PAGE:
Zara Aziz: When the waiting room screen breaks

The twins are trying to do their homework, but are rather more interested in Baby 'reading' his book, 'A Squash and a Squeeze', which I think brings back old memories for them.

'When I was a baby, I didn't understand that the story was about appreciating what you have, rather than what you don't,' Twin 1 says wisely.

Indeed. For all the doom and gloom surrounding the NHS, we should celebrate the fact that in spite of the politicians' meddling, there is still a lot of good work being done in the health service.

But as always, humans are contrary beings - we like to take the good things in life for granted and change them for change's sake.

Take the patient call system, for example. Not only does it transport the patient to you with minimal effort - click of a button and not much in the way of energy expenditure - but it also protects you from many an awkward moment that venturing out may throw at you.

I have complained in the past about the length of time it takes patients to get to my room - I am at the furthest end of the corridor - and added a Star Trek transporter to my NHS wish list.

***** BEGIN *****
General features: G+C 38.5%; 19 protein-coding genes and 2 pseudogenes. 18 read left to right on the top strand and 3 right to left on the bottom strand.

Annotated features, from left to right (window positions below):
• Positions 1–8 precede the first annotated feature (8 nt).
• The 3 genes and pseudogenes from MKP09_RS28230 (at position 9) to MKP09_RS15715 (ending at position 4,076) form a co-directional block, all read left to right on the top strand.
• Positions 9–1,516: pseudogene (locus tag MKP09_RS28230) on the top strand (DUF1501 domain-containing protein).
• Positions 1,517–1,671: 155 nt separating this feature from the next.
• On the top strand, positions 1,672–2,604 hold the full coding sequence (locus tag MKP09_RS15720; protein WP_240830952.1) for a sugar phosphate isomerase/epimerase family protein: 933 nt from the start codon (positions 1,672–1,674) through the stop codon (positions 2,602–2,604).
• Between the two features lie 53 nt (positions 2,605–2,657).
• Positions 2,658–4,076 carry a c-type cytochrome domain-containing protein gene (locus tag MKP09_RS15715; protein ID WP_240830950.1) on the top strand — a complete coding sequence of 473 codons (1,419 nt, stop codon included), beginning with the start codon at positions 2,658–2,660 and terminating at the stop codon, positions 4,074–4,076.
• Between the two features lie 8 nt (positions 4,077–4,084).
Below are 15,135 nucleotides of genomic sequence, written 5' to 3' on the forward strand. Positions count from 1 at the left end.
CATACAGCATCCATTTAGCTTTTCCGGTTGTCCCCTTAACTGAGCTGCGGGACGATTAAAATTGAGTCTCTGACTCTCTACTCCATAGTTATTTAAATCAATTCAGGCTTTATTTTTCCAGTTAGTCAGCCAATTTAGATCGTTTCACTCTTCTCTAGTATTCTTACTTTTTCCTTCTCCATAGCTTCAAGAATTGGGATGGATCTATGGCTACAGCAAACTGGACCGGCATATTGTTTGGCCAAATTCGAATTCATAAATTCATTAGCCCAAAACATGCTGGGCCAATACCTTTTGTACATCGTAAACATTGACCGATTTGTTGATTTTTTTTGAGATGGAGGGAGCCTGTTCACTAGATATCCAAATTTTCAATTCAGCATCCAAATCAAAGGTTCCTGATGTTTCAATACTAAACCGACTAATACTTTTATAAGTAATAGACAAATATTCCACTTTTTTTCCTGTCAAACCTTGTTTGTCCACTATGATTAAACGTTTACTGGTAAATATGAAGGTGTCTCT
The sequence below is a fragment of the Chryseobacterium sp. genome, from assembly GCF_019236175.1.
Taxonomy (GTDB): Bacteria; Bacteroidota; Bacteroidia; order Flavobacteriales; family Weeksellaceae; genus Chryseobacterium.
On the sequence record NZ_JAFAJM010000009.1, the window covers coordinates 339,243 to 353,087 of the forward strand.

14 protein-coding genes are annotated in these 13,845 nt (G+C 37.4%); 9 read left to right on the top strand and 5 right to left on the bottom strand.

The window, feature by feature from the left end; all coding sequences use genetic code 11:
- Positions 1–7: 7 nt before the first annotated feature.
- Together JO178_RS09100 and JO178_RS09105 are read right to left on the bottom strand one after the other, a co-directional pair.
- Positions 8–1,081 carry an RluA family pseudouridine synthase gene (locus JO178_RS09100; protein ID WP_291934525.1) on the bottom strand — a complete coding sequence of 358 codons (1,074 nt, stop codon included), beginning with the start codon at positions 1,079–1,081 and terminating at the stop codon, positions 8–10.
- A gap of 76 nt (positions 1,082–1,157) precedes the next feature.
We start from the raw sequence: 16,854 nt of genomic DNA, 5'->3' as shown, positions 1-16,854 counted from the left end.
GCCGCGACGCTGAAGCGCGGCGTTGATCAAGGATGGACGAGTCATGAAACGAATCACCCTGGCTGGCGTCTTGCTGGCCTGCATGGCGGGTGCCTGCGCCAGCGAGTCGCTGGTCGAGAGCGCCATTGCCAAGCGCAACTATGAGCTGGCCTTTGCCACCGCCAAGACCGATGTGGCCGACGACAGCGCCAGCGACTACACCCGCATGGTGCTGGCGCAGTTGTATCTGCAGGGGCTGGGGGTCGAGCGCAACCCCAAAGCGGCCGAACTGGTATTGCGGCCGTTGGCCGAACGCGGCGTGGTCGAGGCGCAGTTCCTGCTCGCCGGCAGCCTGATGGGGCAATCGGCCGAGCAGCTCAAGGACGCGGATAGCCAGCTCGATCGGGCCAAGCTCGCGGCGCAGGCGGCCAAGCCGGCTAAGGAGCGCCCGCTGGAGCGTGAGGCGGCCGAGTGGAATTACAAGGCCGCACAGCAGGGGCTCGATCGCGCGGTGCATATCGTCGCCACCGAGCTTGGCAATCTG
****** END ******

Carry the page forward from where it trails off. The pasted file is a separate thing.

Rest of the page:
However, when I strolled into the surgery this morning, the waiting room looked busier than normal. As I squeezed in between a little old lady on a mobility scooter and a mum with a buggy, I heard a cryptic phrase from the receptionist.

'The LED screen is broken,' she said.

'Never mind, these things happen,' I muttered. But 10 minutes later, I was huffing and puffing my way to the waiting room to collect Mrs Hardmeat. 'Mrs ...' I began and five pairs of eyes looked up at me in anticipation. '... Hardmeat!' I finished.

They all turned away in grim disappointment. Someone snickered. The baby in the buggy looked at me suspiciously. But no Mrs Hardmeat. I went further into the waiting room, looking for her.

Someone grabbed my arm and I nearly jumped out of my skin. 'Oh, it's you, Mrs Hardmeat,' I exclaimed with relief. 'I didn't recognise you with your new hairdo.' She had gone from blonde to brunette. Mission accomplished, I rushed back to my room, with Mrs Hardmeat in hot pursuit.

I vow to shred my NHS wish list.

  • Dr Aziz is a GP partner in north-east Bristol

Have you registered with us yet?

Register now to enjoy more articles and free email bulletins


Already registered?

Sign in